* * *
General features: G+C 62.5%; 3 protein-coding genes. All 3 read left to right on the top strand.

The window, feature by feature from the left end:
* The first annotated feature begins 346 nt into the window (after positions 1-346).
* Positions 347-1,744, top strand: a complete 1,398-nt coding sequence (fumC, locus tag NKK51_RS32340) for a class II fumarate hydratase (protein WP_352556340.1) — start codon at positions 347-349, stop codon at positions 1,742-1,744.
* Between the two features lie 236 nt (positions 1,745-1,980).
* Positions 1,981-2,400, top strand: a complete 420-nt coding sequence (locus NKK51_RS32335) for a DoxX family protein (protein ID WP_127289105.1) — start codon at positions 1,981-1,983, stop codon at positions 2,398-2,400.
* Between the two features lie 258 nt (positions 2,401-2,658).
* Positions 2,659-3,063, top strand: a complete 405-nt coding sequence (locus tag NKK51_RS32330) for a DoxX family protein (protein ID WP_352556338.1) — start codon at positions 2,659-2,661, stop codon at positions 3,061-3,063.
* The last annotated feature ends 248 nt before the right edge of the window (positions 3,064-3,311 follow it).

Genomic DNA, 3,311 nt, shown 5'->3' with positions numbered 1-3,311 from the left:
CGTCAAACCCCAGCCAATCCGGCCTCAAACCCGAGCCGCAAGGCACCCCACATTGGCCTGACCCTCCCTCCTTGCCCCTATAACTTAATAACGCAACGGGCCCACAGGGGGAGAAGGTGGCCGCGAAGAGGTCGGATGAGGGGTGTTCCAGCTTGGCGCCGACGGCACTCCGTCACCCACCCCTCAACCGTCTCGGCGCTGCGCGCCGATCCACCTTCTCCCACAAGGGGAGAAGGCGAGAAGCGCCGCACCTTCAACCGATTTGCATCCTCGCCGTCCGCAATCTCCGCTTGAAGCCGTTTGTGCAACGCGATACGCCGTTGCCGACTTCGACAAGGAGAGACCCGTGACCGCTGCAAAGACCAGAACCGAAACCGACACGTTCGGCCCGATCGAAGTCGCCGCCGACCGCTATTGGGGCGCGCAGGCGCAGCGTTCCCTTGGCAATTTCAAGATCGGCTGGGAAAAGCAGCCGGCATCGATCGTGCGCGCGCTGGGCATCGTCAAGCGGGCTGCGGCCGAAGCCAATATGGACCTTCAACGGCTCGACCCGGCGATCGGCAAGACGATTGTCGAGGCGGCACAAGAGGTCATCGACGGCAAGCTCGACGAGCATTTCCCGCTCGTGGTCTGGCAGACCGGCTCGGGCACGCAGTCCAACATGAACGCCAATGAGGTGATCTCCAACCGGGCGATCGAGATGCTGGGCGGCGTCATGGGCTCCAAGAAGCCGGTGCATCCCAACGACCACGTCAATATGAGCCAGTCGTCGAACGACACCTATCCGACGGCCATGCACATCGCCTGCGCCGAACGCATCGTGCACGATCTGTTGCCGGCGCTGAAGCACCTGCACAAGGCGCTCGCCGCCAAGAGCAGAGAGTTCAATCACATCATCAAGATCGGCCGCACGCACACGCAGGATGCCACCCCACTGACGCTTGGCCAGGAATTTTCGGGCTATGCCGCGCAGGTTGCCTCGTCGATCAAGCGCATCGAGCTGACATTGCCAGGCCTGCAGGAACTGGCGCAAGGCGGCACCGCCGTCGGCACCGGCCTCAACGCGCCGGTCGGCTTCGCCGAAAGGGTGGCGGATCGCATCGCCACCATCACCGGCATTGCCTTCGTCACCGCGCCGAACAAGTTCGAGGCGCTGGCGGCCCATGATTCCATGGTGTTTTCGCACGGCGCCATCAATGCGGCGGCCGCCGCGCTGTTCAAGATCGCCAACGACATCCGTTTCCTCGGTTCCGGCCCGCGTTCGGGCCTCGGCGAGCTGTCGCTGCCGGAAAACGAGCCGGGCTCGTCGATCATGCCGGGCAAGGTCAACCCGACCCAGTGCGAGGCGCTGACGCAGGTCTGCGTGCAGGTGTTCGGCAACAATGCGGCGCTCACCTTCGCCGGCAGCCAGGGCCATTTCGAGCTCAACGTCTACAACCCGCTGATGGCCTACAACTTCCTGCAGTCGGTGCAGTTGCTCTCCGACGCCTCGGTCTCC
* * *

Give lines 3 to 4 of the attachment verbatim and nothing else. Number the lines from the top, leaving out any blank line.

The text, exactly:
* The first annotated feature begins 346 nt into the window (after positions 1-346).
* Positions 347-1,744, top strand: a complete 1,398-nt coding sequence (fumC, locus tag NKK51_RS32340) for a class II fumarate hydratase (protein WP_352556340.1) — start codon at positions 347-349, stop codon at positions 1,742-1,744.